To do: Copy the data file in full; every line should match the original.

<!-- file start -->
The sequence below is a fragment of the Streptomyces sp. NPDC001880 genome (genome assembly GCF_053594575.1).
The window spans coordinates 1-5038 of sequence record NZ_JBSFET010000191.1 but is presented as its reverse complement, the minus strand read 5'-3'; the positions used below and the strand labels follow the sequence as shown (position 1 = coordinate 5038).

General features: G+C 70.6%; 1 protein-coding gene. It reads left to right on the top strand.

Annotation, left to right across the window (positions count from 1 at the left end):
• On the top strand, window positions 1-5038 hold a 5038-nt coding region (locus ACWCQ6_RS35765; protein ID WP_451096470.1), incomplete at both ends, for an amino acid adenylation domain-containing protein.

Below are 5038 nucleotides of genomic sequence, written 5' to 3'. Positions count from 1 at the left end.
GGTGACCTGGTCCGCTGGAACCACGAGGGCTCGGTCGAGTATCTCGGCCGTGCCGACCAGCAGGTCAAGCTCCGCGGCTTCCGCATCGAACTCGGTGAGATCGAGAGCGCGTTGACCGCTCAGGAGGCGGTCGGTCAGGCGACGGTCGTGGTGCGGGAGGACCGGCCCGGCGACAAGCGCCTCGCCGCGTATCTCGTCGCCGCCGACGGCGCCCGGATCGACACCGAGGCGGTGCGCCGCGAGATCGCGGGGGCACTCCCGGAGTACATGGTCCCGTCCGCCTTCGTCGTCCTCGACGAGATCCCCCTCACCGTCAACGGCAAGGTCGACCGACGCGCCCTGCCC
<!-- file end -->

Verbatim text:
The sequence below is a fragment of the Streptomyces sp. NPDC001880 genome (genome assembly GCF_053594575.1).
The window spans coordinates 1-5038 of sequence record NZ_JBSFET010000191.1 but is presented as its reverse complement, the minus strand read 5'-3'; the positions used below and the strand labels follow the sequence as shown (position 1 = coordinate 5038).

General features: G+C 70.6%; 1 protein-coding gene. It reads left to right on the top strand.

Annotation, left to right across the window (positions count from 1 at the left end):
• On the top strand, window positions 1-5038 hold a 5038-nt coding region (locus ACWCQ6_RS35765; protein ID WP_451096470.1), incomplete at both ends, for an amino acid adenylation domain-containing protein.

Below are 5038 nucleotides of genomic sequence, written 5' to 3'. Positions count from 1 at the left end.
GGTGACCTGGTCCGCTGGAACCACGAGGGCTCGGTCGAGTATCTCGGCCGTGCCGACCAGCAGGTCAAGCTCCGCGGCTTCCGCATCGAACTCGGTGAGATCGAGAGCGCGTTGACCGCTCAGGAGGCGGTCGGTCAGGCGACGGTCGTGGTGCGGGAGGACCGGCCCGGCGACAAGCGCCTCGCCGCGTATCTCGTCGCCGCCGACGGCGCCCGGATCGACACCGAGGCGGTGCGCCGCGAGATCGCGGGGGCACTCCCGGAGTACATGGTCCCGTCCGCCTTCGTCGTCCTCGACGAGATCCCCCTCACCGTCAACGGCAAGGTCGACCGACGCGCCCTGCCC